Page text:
Workers have right to union rep before taking drug test

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LOS ANGELES - Unionized workers have the right to demand - and get -- the presence of their union's rep to defend them before agreeing to a company's drug or alcohol test, a National Labor Relations Board (NLRB) administrative law judge ruled.

On April 30, NLRB Judge Jeffrey Wedekind overturned an arbitrator's ruling that the Ralph's grocery chain legally fired Vittorio Razi, a longtime worker and United Food and Commercial Workers Local 324 member at its Irvine, Calif., store.

Ralph's fired Razi in 2011 when he refused to take a drug test - which the union contract allows - without having the chance to consult with his union rep first. The arbitrator backed Ralph's. But Wedekind said the NLRB's prior Weingarten ruling, which says workers can demand and get their union rep's presence when facing possible discipline, controls the situation and backs Razi and the local.

Store Director Julie Henselman "called Razi to the office and told him he was going to be sent for a drug test based on the behavior he had exhibited," Wedekind wrote. "Razi responded he did not do drugs, was insulted by the accusation, and would not take such a test. Henselman told Razi his refusal to take the test would be grounds for immediate suspension and termination because it would constitute both insubordination and an automatic positive test result.

"Razi at that point said he wanted to contact a union representative. Henselman responded Razi did not have the right to have a union representative present, but permitted him to try and contact one. Razi then went downstairs and attempted to call his union representative, Linda Martinez. However, he was unable to reach her."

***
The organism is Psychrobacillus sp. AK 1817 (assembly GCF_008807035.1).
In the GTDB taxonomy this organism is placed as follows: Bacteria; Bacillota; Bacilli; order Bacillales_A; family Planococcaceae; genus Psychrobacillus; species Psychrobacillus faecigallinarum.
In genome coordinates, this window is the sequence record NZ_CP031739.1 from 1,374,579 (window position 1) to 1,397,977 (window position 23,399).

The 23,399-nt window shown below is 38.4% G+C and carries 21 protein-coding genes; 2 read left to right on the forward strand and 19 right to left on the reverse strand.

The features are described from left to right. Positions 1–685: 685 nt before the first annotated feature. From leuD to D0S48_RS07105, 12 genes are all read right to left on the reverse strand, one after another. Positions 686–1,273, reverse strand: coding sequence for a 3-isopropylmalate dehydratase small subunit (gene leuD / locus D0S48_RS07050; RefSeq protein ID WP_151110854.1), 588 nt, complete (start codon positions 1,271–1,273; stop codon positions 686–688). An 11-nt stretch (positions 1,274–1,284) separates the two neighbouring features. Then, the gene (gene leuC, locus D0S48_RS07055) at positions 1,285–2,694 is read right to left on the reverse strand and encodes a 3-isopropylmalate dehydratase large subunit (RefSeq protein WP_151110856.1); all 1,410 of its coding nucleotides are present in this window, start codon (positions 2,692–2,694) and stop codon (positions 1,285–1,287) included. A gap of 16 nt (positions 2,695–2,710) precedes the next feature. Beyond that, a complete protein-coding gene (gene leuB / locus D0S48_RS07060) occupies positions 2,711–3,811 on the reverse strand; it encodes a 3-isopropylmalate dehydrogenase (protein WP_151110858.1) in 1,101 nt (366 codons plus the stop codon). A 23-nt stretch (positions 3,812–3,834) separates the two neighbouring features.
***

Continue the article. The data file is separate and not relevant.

Ralph's fired Razi after he still refused to go. The union took the case to the NLRB's regional office, citing Weingarten, and Wedekind sided with the union and Razi.

"The arbitrator clearly erred in finding that Razi did not have a right" under labor law "to consult with a union representative before submitting to the drug test," he wrote. "The employer's 'request'" to Razi to take the drug test "was coupled with a threat of termination for refusing."

Photo: Ralph's Supermarket in Los Angeles has been told that it must allow a worker who it wants to drug test to see his or her rep first.   Wikipedia

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  • This I don't understand. I thought Weingarten referred only to the right of an employee to have a representative present during QUESTIONING that the employee thought could lead to his being disciplined.....and that an action limited to the application of discipline itself wasn't subject to Weingarten.

    As far as I can tell here, there was no questioning or interrogation of the employee; he was simply notified that he had to take a test, and that if failed to take it, it would be considered insubordination.

    Why would "the employer's request"...."coupled with a threat of termination for refusing" be affected by the employees Weingarten rights at all? Where's the interrogation?

    Posted by Ken Meyer, 05/16/2013 7:44pm (2 years ago)

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